Bottom line: Xiaomi is likely to quietly settle a copyright infringement lawsuit against it by Coolpad, which is opportunistically looking for some hush money before Xiaomi’s IPO and can’t afford a long drawn-out court battle.
In a move that smells of desperation, down-and-out smartphone maker Coolpad (HKEx: 2369) has filed a lawsuit against the up-and-coming Xiaomi. Anyone with half a brain will know the timing of this lawsuit looks quite suspicious, since Xiaomi is getting ready to make what could be this year’s biggest IPO in the next month or so, likely to raise up to $20 billion.
It’s quite difficult to know if this particular lawsuit has any merit, though we do know that Coolpad was an early hot player in the smartphone space and thus may legitimately hold some intellectual property similar to things that Xiaomi is now using. But the fact of the matter is that Coolpad can hardly afford to wage a long and potentially costly legal battle. Instead, it is probably hoping for a quick settlement to give it some much-needed cash to continue funding its money-losing daily operations.
All that said, let’s take a look at the latest news that comes from a lawsuit disclosed in a filing by Coolpad last week. (Chinese article) There’s probably good reason why people are only discovering this lawsuit now, even though the initial announcement was filed last Friday. That’s because people ceased caring about Coolpad a while ago, following the company’s fall from grace due to some strategic missteps a few years ago in the fast-moving smartphone space.
The announcement says that Coolpad discovered the unspecified violations and informed Xiaomi back in January. But, surprise surprise, Coolpad has learned that Xiaomi continued to produce smartphones that violated its intellectual property. As a result, Coolpad has now formally applied to have the case heard by a court in Shenzhen.
Significantly, the number of Xiaomi models potentially affected by Coolpad’s request is quite large, which is Coolpad’s obvious way of saying a ruling in its favor could throw a huge crimp in Xioami’s business. Specifically, the list includes Xiaomi’s Redmi Note 4X, Mi 6, Mi Max 2, Mi Note 3, and Mi 5X. I’m not a close follower of all of Xiaomi’s various models, but that looks like a somewhat significant list.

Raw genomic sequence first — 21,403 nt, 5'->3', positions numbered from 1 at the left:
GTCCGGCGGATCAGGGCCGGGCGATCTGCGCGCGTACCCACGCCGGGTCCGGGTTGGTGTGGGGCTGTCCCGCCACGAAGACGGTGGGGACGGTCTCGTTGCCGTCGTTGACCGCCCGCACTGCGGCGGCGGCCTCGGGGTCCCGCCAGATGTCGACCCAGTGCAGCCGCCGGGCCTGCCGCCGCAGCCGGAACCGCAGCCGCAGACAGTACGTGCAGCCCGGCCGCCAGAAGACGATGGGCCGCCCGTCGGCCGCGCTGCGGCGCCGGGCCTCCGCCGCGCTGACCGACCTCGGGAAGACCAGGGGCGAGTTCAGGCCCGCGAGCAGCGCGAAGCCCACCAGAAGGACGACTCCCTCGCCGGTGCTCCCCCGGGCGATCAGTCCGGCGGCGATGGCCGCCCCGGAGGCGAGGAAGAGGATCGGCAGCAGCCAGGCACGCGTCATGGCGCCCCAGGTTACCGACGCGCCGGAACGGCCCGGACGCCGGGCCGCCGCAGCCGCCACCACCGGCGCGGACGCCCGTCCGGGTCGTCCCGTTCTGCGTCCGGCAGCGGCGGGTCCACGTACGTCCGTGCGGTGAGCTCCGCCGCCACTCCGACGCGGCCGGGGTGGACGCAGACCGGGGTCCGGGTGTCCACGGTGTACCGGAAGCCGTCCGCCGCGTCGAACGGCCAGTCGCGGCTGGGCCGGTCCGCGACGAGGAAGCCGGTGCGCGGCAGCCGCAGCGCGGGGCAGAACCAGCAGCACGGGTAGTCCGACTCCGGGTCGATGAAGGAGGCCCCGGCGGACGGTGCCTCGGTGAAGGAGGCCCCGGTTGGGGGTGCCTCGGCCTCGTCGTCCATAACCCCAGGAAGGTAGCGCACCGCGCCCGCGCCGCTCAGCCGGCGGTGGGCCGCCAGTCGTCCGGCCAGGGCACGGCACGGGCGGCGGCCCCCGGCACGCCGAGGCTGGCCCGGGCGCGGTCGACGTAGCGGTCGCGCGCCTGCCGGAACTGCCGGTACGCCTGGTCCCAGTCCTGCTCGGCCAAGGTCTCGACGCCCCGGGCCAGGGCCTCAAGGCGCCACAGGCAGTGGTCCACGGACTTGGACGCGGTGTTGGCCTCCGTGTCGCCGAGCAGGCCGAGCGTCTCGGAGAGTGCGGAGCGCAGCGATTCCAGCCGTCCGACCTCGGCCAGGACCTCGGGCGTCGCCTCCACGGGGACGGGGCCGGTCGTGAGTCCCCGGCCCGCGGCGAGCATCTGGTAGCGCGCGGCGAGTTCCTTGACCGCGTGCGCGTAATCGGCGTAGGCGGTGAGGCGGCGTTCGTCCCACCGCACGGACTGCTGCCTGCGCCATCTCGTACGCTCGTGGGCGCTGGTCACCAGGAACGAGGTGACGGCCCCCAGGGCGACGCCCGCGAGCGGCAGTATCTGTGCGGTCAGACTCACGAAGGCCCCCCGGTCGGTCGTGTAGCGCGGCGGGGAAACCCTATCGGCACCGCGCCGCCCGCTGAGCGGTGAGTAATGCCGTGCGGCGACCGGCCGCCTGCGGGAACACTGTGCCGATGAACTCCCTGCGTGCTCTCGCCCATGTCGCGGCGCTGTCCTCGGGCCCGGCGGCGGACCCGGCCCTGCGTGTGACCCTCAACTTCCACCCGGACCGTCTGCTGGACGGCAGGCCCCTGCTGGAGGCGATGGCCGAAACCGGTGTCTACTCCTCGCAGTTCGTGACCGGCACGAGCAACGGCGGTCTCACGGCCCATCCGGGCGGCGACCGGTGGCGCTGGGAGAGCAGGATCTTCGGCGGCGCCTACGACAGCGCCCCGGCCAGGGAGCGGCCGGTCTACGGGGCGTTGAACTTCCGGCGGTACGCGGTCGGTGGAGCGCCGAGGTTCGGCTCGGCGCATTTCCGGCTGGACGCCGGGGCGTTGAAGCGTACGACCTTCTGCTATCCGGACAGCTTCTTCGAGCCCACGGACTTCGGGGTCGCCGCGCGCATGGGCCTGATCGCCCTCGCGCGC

Tale of Two Companies
Again, the bigger backdrop to this story is that Coolpad is a company decidedly on the way out, while Xiaomi is moving in exactly the opposite direction. Coolpad’s Hong Kong-listed stock has been suspended for more than a year, while it tries to iron out some accounting differences internally. The company disclosed at one point that it’s massively losing money. It was previously closely tied to the equally down-and-out LeEco, though that relationship appears to have dissolved or be in the process of dissolving.
At the other end of the spectrum is Xiaomi, which last week unveiled its long-awaited IPO prospectus. (previous post) I’ll admit my socks weren’t exactly blown off by this work of art, which revealed the company was losing massive money even though it was posting quite respectable revenue growth of around 67 percent. But investors seem reasonably impressed by the company, and a report I read this week says its valuation could ultimately land in the $60-$80 billion range. If we assume a 20 percent float for the IPO, that would make the fund-raising target in the $15-$20 billion range.
Moving back to the Coolpad story, this particular tale looks a bit like one that happened a few years ago on the eve of the listing for Momo (Nasdaq: MOMO), sometimes likened to the popular US Tinder social networking app. China Internet watchers will recall that just as Momo was about to list, NetEase (Nasdaq: NTES), a former employer of Momo’s founder, came out with some less-than-flattering revelations about the guy. (previous post)
At the end of the day, these kinds of opportunistic moves are probably relatively common when a company is getting ready to make an IPO. Someone with a grudge or other motivation threatens action, though the motivations can differ. In the Momo-NetEase case, the motivation looks more like a personal vendetta aimed at punishing Momo.
In Coolpad’s latest case with Xiaomi the motivation looks much more practical, aimed at squeezing some hush money from Xiaomi on the eve of its IPO. Accordingly, I imagine the two sides will probably quietly settle this matter before the IPO, though I doubt Xiaomi will end up having to pay too much hush money due to the lack of attention that people are giving to this lawsuit and Coolpad in general.